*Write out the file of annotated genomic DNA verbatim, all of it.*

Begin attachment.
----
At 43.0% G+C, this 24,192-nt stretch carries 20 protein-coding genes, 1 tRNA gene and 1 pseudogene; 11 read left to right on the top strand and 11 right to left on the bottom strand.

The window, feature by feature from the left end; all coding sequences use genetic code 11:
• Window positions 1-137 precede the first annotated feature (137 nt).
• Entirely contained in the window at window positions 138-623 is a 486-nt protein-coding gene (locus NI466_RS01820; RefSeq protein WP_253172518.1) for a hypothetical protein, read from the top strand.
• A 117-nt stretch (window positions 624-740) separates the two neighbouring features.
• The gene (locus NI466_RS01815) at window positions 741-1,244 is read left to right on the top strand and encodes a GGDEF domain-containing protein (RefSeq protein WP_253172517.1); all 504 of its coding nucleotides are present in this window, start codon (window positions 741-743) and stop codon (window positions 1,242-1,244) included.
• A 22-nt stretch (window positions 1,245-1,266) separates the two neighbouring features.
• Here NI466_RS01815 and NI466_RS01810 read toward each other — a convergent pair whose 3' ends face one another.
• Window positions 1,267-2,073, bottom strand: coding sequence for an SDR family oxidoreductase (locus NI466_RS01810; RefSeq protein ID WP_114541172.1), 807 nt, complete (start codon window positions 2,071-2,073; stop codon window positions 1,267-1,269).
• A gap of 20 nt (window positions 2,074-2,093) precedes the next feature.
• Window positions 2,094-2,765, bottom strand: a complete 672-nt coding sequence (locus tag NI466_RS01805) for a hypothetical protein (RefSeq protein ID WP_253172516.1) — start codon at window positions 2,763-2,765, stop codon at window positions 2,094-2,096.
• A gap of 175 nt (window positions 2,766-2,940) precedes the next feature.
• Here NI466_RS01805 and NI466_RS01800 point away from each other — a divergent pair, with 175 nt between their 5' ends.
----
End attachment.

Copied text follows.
At 43.0% G+C, this 24,192-nt stretch carries 20 protein-coding genes, 1 tRNA gene and 1 pseudogene; 11 read left to right on the top strand and 11 right to left on the bottom strand.

The window, feature by feature from the left end; all coding sequences use genetic code 11:
• Window positions 1-137 precede the first annotated feature (137 nt).
• Entirely contained in the window at window positions 138-623 is a 486-nt protein-coding gene (locus NI466_RS01820; RefSeq protein WP_253172518.1) for a hypothetical protein, read from the top strand.
• A 117-nt stretch (window positions 624-740) separates the two neighbouring features.
• The gene (locus NI466_RS01815) at window positions 741-1,244 is read left to right on the top strand and encodes a GGDEF domain-containing protein (RefSeq protein WP_253172517.1); all 504 of its coding nucleotides are present in this window, start codon (window positions 741-743) and stop codon (window positions 1,242-1,244) included.
• A 22-nt stretch (window positions 1,245-1,266) separates the two neighbouring features.
• Here NI466_RS01815 and NI466_RS01810 read toward each other — a convergent pair whose 3' ends face one another.
• Window positions 1,267-2,073, bottom strand: coding sequence for an SDR family oxidoreductase (locus NI466_RS01810; RefSeq protein ID WP_114541172.1), 807 nt, complete (start codon window positions 2,071-2,073; stop codon window positions 1,267-1,269).
• A gap of 20 nt (window positions 2,074-2,093) precedes the next feature.
• Window positions 2,094-2,765, bottom strand: a complete 672-nt coding sequence (locus tag NI466_RS01805) for a hypothetical protein (RefSeq protein ID WP_253172516.1) — start codon at window positions 2,763-2,765, stop codon at window positions 2,094-2,096.
• A gap of 175 nt (window positions 2,766-2,940) precedes the next feature.
• Here NI466_RS01805 and NI466_RS01800 point away from each other — a divergent pair, with 175 nt between their 5' ends.